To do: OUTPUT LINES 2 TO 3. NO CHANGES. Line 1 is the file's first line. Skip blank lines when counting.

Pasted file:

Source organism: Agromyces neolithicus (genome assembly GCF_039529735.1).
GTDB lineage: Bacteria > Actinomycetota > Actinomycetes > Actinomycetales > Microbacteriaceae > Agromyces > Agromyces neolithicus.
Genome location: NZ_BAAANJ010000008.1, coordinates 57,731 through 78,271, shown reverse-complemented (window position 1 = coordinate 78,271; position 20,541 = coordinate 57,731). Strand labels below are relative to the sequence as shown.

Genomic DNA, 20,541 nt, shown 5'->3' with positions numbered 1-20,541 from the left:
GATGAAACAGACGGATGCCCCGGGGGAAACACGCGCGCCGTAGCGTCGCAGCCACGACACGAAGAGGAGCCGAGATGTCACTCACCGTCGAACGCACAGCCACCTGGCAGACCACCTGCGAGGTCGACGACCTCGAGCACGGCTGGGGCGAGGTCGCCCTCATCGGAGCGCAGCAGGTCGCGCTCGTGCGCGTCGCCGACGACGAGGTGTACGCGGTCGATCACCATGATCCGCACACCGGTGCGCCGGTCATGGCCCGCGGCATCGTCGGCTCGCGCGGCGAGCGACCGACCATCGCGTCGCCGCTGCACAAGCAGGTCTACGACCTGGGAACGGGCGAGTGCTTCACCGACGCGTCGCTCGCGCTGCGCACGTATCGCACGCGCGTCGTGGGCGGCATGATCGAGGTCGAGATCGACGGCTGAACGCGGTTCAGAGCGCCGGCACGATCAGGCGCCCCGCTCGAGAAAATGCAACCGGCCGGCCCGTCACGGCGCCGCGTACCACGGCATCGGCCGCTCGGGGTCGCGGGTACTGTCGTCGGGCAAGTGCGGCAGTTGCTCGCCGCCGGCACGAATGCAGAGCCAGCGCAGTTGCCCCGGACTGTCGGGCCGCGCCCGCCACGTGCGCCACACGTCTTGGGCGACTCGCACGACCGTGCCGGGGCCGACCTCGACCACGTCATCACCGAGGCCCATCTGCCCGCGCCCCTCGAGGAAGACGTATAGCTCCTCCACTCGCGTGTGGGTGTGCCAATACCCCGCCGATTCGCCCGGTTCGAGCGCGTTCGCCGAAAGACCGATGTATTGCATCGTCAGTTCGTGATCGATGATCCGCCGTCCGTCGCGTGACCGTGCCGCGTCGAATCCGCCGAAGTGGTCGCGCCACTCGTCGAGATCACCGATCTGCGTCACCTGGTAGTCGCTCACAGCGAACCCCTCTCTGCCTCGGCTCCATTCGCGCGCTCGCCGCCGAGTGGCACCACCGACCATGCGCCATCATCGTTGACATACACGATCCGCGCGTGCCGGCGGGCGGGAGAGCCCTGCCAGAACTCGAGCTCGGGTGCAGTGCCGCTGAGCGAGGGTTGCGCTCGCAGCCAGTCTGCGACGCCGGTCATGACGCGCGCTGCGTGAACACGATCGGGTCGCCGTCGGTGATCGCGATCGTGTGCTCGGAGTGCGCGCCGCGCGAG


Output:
GTDB lineage: Bacteria > Actinomycetota > Actinomycetes > Actinomycetales > Microbacteriaceae > Agromyces > Agromyces neolithicus.
Genome location: NZ_BAAANJ010000008.1, coordinates 57,731 through 78,271, shown reverse-complemented (window position 1 = coordinate 78,271; position 20,541 = coordinate 57,731). Strand labels below are relative to the sequence as shown.